Groups of windmills
A single windmill often makes an impressive sight on its own. There are
however places where windmills can be seen in larger groups, which is an
even more impressive sight.
The reasons should be obvious - if a site offers suitable wind conditions,
then building more mills there can use make more use of that wind.
Where mills occur in pairs, the reason was often simply one of expansion
(and to a certain extent redundancy). A successful miller could increase
capacity by adding an additional mill more conveniently than they could
rebuild an existing mill with the required larger capacity.
British examples of windmill groups are now mostly resticted to just
pairs of corn mills, though there are examples of (quite widely spaced)
groups of drainage mill, principally in Norfolk.
Jack and Jill, Clayton, Sussex
Jack and Jill
are a familiar pairing of a tower mill and a post mill, occupying a prominent position on the South Downs in Sussex. In fact there is actually the remaining roundhouse of the earlier
Duncton Gate post mill just alongside Jack, making this a triplet of mills.
The Drinkstone mills consist of a smock mill and a post mill.
Cross in Hand, Sussex
The pair of post mills at Cross in Hand known as
Little Mill, and New Mill,
worked together until Little Mill was badly damaged in 1903. Soon after it was reduced to just the roundhouse seen today, but New Mill continued regular work up to 1969.
The post mill at
survives in working order, but the smock mill collaped 9th Nov 1960.
Skerries mills complex
Skerries Mills on the North Fingal coast, about 20 miles north of Dublin, is home to 3 mills -
a five sailed tower mill,
a four sailed thatched tower mill,
and a watermill for good measure.
The "windmill hill" at
Angla, on the island of Saaremaa, once had nine windmills in a row.
Of these, 5 survive, including one smock mill, and 4 classic Estonian post mills.
The island of Saaremaa once had hundreds of windmills, and there are plenty
more examples of groups of remains, though often in extreme states of
Tallinn - Rocca Al Mar
The Estonian Open Air Museum at Rocca Al Mar near Tallinn has a total of 6
windmills which have been moved to the site. Of these, 3 of the post mills
have been arranged together to show how a windmill hill would have appeared.
The hillside in Consuegra, La Mancha hosts perhaps the most familiar group
of windmills, since they regularly feature in advertising and other
photographs. The group consists of 11 windmills, and one castle!
Spain also has other large groups of mills in the
La Mancha region,
notably the 10 mills at
Campo de Criptana
and at Mota del Cuervo.
There are a number of groups of flour mills that remain in Mallorca - though
in most cases the groups are now much depleted compared to the size they
once were. Examples around the capital of Palma include the remaining groups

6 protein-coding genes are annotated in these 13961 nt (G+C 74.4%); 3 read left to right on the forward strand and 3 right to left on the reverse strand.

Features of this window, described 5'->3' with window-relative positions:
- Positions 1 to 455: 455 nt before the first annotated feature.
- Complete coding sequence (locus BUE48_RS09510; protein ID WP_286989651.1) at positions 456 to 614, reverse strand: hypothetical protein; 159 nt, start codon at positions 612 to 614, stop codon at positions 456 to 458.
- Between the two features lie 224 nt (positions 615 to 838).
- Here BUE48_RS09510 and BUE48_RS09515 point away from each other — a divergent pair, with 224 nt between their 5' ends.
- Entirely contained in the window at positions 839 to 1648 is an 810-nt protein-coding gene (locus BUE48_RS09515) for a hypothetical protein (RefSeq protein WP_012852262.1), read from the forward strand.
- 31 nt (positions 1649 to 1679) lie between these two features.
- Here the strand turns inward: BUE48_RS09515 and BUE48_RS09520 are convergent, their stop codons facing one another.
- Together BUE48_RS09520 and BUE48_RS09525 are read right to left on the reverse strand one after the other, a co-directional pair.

at Es Jonquet (5), Industria (4), and Molinar (2).
There are two particularly notable groups of windmills in The Netherlands.
The 19 mills at
Kinderdijk were used to pump water, whilst the group of mills at
Zaanse Schans were mostly used for industrial purposes.
The hill sides above Bodrum have a group of windmills ruins.
The Japanese are not a windmilling nation, but they are very keen on their theme parks. One of these, the
Huis Ten Bosch
Dutch themed resort near Nagasaki, has a group of windmills, based roughly on Kinderdijk.
Rock Hall, St Peter
Most of the windmills in Barbados were used to crush sugar cane, and as such
each plantation had its own. A number of smaller mills were also built that
pumped water, and a few examples of such a pairing remain, though
unfortunately not in very good conditions. Examples can be found at
Apes Hill, St James, and at Rock Hall, St Peter.
There are a group of 24 preserved stone windmills at
In addition, the
Platea of Lasithi has many thousands of small irrigation mills.
Although not all the mills that once lined the
harbour of Mykonos
still survive, there's an impressive row of visually restored mills still to be seen.
Golden Gate Park, San Francisco
Dutch windmill, and Murphy windmill
pair of windmills at the Western end of Golden Gate Park,
were built in the early 1900's to pump water to irrigate the rest of the park. The northern Dutch Windmill was cosmetically restored a good number of years ago, but the southern Murphy Windmill was restored much more recently.
Modern wind turbines
With the exception of a few experimental installations, (where just one turbine has been installed), most wind turbines are built in groups, commonly referred to as windfarms.
Particularly notable groupings can be found in the Altamont Hills in California, where favourable tax incentives have enabled this mountain pass area to be covered in thousands of turbines.
Text and images © Mark Berry,